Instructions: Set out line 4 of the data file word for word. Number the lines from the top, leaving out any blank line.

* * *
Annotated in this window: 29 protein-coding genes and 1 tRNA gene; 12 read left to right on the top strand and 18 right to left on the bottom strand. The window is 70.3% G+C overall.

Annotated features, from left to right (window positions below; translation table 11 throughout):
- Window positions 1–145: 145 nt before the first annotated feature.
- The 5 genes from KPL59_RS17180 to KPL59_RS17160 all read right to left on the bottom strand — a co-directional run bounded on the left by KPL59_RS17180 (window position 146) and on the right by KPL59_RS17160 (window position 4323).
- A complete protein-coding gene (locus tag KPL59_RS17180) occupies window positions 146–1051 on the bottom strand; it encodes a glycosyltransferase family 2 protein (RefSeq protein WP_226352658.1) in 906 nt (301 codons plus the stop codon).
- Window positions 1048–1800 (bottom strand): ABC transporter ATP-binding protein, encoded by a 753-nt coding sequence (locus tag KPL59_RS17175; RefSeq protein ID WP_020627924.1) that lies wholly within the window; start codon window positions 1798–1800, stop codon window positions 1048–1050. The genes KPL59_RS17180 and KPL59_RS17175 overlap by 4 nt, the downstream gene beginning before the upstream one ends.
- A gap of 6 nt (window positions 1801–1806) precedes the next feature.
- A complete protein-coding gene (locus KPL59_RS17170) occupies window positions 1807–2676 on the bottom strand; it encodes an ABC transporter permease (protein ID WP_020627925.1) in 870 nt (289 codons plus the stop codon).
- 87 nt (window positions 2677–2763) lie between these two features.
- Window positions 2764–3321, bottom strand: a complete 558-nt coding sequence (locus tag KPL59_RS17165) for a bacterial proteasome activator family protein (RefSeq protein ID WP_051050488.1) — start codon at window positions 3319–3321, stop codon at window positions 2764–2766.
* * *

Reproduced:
- The 5 genes from KPL59_RS17180 to KPL59_RS17160 all read right to left on the bottom strand — a co-directional run bounded on the left by KPL59_RS17180 (window position 146) and on the right by KPL59_RS17160 (window position 4323).